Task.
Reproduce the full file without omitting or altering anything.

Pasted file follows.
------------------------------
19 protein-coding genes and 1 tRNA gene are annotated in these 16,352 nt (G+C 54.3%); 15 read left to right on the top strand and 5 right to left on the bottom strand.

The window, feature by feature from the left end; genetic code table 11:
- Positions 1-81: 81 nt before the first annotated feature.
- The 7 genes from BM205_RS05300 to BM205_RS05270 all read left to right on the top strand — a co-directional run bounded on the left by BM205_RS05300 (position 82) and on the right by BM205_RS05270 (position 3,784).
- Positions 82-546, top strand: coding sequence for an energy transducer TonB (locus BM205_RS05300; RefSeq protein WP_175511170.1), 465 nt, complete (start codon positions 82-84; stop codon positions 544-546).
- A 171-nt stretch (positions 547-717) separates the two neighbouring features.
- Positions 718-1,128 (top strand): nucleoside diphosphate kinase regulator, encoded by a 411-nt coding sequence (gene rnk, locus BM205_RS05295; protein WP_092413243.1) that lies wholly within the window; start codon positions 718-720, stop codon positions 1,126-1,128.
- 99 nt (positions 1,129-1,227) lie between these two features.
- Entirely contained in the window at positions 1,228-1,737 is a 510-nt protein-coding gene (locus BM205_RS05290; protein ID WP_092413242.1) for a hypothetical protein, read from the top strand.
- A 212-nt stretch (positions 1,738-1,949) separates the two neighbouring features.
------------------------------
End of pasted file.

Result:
19 protein-coding genes and 1 tRNA gene are annotated in these 16,352 nt (G+C 54.3%); 15 read left to right on the top strand and 5 right to left on the bottom strand.

The window, feature by feature from the left end; genetic code table 11:
- Positions 1-81: 81 nt before the first annotated feature.
- The 7 genes from BM205_RS05300 to BM205_RS05270 all read left to right on the top strand — a co-directional run bounded on the left by BM205_RS05300 (position 82) and on the right by BM205_RS05270 (position 3,784).
- Positions 82-546, top strand: coding sequence for an energy transducer TonB (locus BM205_RS05300; RefSeq protein WP_175511170.1), 465 nt, complete (start codon positions 82-84; stop codon positions 544-546).
- A 171-nt stretch (positions 547-717) separates the two neighbouring features.
- Positions 718-1,128 (top strand): nucleoside diphosphate kinase regulator, encoded by a 411-nt coding sequence (gene rnk, locus BM205_RS05295; protein WP_092413243.1) that lies wholly within the window; start codon positions 718-720, stop codon positions 1,126-1,128.
- 99 nt (positions 1,129-1,227) lie between these two features.
- Entirely contained in the window at positions 1,228-1,737 is a 510-nt protein-coding gene (locus BM205_RS05290; protein ID WP_092413242.1) for a hypothetical protein, read from the top strand.
- A 212-nt stretch (positions 1,738-1,949) separates the two neighbouring features.